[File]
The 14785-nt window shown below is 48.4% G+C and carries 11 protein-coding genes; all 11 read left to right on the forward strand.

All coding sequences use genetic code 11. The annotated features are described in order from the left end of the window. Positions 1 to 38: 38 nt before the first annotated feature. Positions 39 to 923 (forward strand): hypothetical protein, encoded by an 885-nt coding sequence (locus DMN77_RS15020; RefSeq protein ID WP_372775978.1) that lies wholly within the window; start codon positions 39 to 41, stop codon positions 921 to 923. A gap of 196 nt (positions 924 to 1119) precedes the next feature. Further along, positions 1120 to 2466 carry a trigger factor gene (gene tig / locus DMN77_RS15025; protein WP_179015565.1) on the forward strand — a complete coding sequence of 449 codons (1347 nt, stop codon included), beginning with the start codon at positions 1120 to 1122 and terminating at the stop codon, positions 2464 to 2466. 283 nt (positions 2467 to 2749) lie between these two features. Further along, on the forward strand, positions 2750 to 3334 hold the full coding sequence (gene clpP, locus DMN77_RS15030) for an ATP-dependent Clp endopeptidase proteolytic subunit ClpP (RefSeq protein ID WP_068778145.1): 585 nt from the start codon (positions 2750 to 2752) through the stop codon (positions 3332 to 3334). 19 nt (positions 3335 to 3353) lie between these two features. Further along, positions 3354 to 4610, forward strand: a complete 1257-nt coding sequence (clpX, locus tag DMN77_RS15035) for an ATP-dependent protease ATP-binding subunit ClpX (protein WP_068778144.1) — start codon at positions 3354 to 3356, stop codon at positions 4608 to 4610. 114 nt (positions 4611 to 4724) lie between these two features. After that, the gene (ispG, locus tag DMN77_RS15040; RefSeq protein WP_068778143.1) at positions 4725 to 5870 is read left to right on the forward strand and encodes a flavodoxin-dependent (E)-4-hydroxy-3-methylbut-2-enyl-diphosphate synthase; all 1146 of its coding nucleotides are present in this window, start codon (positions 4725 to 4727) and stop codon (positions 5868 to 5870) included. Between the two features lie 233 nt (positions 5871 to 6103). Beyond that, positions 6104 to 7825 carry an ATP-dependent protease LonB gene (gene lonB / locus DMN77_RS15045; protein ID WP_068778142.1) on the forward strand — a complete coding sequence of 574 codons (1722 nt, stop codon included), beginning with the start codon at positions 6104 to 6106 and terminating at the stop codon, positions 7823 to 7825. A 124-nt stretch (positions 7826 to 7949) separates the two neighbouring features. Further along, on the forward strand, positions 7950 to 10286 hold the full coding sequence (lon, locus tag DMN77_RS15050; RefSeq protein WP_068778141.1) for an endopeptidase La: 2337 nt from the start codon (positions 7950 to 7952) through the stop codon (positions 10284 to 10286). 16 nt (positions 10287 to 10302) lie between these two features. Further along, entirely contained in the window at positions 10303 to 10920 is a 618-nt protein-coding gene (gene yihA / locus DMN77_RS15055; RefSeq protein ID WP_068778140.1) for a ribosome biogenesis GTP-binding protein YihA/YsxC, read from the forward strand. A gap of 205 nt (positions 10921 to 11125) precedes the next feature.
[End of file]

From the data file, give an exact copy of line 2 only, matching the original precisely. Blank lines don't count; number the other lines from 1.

All coding sequences use genetic code 11. The annotated features are described in order from the left end of the window. Positions 1 to 38: 38 nt before the first annotated feature. Positions 39 to 923 (forward strand): hypothetical protein, encoded by an 885-nt coding sequence (locus DMN77_RS15020; RefSeq protein ID WP_372775978.1) that lies wholly within the window; start codon positions 39 to 41, stop codon positions 921 to 923. A gap of 196 nt (positions 924 to 1119) precedes the next feature. Further along, positions 1120 to 2466 carry a trigger factor gene (gene tig / locus DMN77_RS15025; protein WP_179015565.1) on the forward strand — a complete coding sequence of 449 codons (1347 nt, stop codon included), beginning with the start codon at positions 1120 to 1122 and terminating at the stop codon, positions 2464 to 2466. 283 nt (positions 2467 to 2749) lie between these two features. Further along, on the forward strand, positions 2750 to 3334 hold the full coding sequence (gene clpP, locus DMN77_RS15030) for an ATP-dependent Clp endopeptidase proteolytic subunit ClpP (RefSeq protein ID WP_068778145.1): 585 nt from the start codon (positions 2750 to 2752) through the stop codon (positions 3332 to 3334). 19 nt (positions 3335 to 3353) lie between these two features. Further along, positions 3354 to 4610, forward strand: a complete 1257-nt coding sequence (clpX, locus tag DMN77_RS15035) for an ATP-dependent protease ATP-binding subunit ClpX (protein WP_068778144.1) — start codon at positions 3354 to 3356, stop codon at positions 4608 to 4610. 114 nt (positions 4611 to 4724) lie between these two features. After that, the gene (ispG, locus tag DMN77_RS15040; RefSeq protein WP_068778143.1) at positions 4725 to 5870 is read left to right on the forward strand and encodes a flavodoxin-dependent (E)-4-hydroxy-3-methylbut-2-enyl-diphosphate synthase; all 1146 of its coding nucleotides are present in this window, start codon (positions 4725 to 4727) and stop codon (positions 5868 to 5870) included. Between the two features lie 233 nt (positions 5871 to 6103). Beyond that, positions 6104 to 7825 carry an ATP-dependent protease LonB gene (gene lonB / locus DMN77_RS15045; protein ID WP_068778142.1) on the forward strand — a complete coding sequence of 574 codons (1722 nt, stop codon included), beginning with the start codon at positions 6104 to 6106 and terminating at the stop codon, positions 7823 to 7825. A 124-nt stretch (positions 7826 to 7949) separates the two neighbouring features. Further along, on the forward strand, positions 7950 to 10286 hold the full coding sequence (lon, locus tag DMN77_RS15050; RefSeq protein WP_068778141.1) for an endopeptidase La: 2337 nt from the start codon (positions 7950 to 7952) through the stop codon (positions 10284 to 10286). 16 nt (positions 10287 to 10302) lie between these two features. Further along, entirely contained in the window at positions 10303 to 10920 is a 618-nt protein-coding gene (gene yihA / locus DMN77_RS15055; RefSeq protein ID WP_068778140.1) for a ribosome biogenesis GTP-binding protein YihA/YsxC, read from the forward strand. A gap of 205 nt (positions 10921 to 11125) precedes the next feature.